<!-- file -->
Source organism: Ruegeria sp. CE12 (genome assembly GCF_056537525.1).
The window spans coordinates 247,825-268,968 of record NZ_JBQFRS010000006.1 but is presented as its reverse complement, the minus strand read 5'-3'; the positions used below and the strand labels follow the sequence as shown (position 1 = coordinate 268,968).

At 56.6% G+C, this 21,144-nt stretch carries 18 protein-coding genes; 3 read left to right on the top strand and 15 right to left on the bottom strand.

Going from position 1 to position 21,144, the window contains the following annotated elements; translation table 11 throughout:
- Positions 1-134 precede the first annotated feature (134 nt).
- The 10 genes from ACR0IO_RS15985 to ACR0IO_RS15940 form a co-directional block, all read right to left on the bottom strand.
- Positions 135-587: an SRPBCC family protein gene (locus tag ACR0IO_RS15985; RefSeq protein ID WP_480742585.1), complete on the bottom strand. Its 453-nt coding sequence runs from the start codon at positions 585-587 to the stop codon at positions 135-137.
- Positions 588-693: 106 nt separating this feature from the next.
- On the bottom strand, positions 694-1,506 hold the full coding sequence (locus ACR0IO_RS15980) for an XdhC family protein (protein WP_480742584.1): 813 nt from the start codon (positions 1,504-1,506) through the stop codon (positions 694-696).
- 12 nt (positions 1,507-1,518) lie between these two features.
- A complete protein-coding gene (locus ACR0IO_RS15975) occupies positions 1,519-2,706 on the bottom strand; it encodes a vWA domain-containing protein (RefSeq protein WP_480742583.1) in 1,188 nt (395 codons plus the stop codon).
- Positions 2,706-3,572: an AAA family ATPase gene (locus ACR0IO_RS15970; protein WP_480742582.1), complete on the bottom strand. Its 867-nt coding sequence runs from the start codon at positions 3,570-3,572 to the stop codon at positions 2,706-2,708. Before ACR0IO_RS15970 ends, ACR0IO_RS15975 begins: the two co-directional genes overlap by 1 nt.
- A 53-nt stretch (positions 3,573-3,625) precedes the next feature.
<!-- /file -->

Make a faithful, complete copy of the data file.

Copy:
Source organism: Ruegeria sp. CE12 (genome assembly GCF_056537525.1).
The window spans coordinates 247,825-268,968 of record NZ_JBQFRS010000006.1 but is presented as its reverse complement, the minus strand read 5'-3'; the positions used below and the strand labels follow the sequence as shown (position 1 = coordinate 268,968).

At 56.6% G+C, this 21,144-nt stretch carries 18 protein-coding genes; 3 read left to right on the top strand and 15 right to left on the bottom strand.

Going from position 1 to position 21,144, the window contains the following annotated elements; translation table 11 throughout:
- Positions 1-134 precede the first annotated feature (134 nt).
- The 10 genes from ACR0IO_RS15985 to ACR0IO_RS15940 form a co-directional block, all read right to left on the bottom strand.
- Positions 135-587: an SRPBCC family protein gene (locus tag ACR0IO_RS15985; RefSeq protein ID WP_480742585.1), complete on the bottom strand. Its 453-nt coding sequence runs from the start codon at positions 585-587 to the stop codon at positions 135-137.
- Positions 588-693: 106 nt separating this feature from the next.
- On the bottom strand, positions 694-1,506 hold the full coding sequence (locus ACR0IO_RS15980) for an XdhC family protein (protein WP_480742584.1): 813 nt from the start codon (positions 1,504-1,506) through the stop codon (positions 694-696).
- 12 nt (positions 1,507-1,518) lie between these two features.
- A complete protein-coding gene (locus ACR0IO_RS15975) occupies positions 1,519-2,706 on the bottom strand; it encodes a vWA domain-containing protein (RefSeq protein WP_480742583.1) in 1,188 nt (395 codons plus the stop codon).
- Positions 2,706-3,572: an AAA family ATPase gene (locus ACR0IO_RS15970; protein WP_480742582.1), complete on the bottom strand. Its 867-nt coding sequence runs from the start codon at positions 3,570-3,572 to the stop codon at positions 2,706-2,708. Before ACR0IO_RS15970 ends, ACR0IO_RS15975 begins: the two co-directional genes overlap by 1 nt.
- A 53-nt stretch (positions 3,573-3,625) precedes the next feature.